Tuesday, November 24, 2015

Myeloma and Fitness

When I was diagnosed, I was fit but a little chunky. I thought for sure with chemo and cancer that I'd lose weight. I figured I'd get lean and mean. Instead I got fat. Steroids made me hungry and I'd eat. Chemo made me tired and lazy, so I wasn't working out. Over the past few months, I've gotten super (well semi) serious about diet and exercise. I'd down to 190 pounds. I was 205 when diagnosed and ballooned up to 215 a couple of years ago. I'm 54 years old, so my metabolism has changed. I used to crank out the cardio to stay fit. Now I do minimal cardio and instead do weights 3 days a week. And while I haven't had myeloma related bone problems, I am ultra concerned about my bones, so doing weight bearing exercise is important.

But I think I've kind of plateaued. I want to get down to 180, so I'm truly lean and mean.  It's funny in a way, that I worry about my weight given I'm fighting myeloma. But it's actually more important than ever that I stay in shape. It's part of my routine for staying two steps ahead of myeloma.

I've cut beef and pork out of my diet and eat minimal carbs. I'd love to cut chicken out of my diet. But I need protein. Since my kidneys are jacked up, I can't really eat nuts, beans, soy...other potential sources of protein. And I eat fish.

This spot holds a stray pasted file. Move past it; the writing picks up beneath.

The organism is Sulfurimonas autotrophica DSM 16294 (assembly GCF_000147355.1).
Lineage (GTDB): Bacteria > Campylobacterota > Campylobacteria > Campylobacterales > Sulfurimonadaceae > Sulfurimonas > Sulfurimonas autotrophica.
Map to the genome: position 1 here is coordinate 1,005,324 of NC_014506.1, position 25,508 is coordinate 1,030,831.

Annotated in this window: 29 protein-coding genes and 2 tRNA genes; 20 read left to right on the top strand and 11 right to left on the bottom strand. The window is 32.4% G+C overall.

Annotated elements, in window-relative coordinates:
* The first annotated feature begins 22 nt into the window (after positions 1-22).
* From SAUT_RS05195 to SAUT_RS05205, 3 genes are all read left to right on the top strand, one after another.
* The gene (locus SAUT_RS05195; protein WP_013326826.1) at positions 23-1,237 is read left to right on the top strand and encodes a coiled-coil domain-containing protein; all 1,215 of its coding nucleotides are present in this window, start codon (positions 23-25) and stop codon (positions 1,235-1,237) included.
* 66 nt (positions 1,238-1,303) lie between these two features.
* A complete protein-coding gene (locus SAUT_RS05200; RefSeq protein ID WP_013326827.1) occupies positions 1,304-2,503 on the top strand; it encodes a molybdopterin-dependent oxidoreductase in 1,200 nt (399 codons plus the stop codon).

My point of this post? Umm, not sure. Other than I need some fitness advise so I can hit my goals. I also need protein advise, so I can minimize the chicken. My not eating meat is health related and also because it's getting harder and harder for me to eat animals. I've become a quite concerned with animals and their fate and lot in life.

1 comment:

  1. Hi Matt

    I'm a fellow Myeloma patient living in London. My understanding, and many years practicing this, is that vegetables, with some nuts and seeds added provides sufficient protein - and indeed better all round nutrition. Dr. Fuhrman's Web site and books: - in my opinion, provide a comprehensive overview of being vegetarian / vegan. Similarly, Dr. Michael Greger:

    Keep well,


Berenson Oncology Success Rate

 Some reading about my myeloma specialist's success rate. A press release and an article from Targeted Oncology.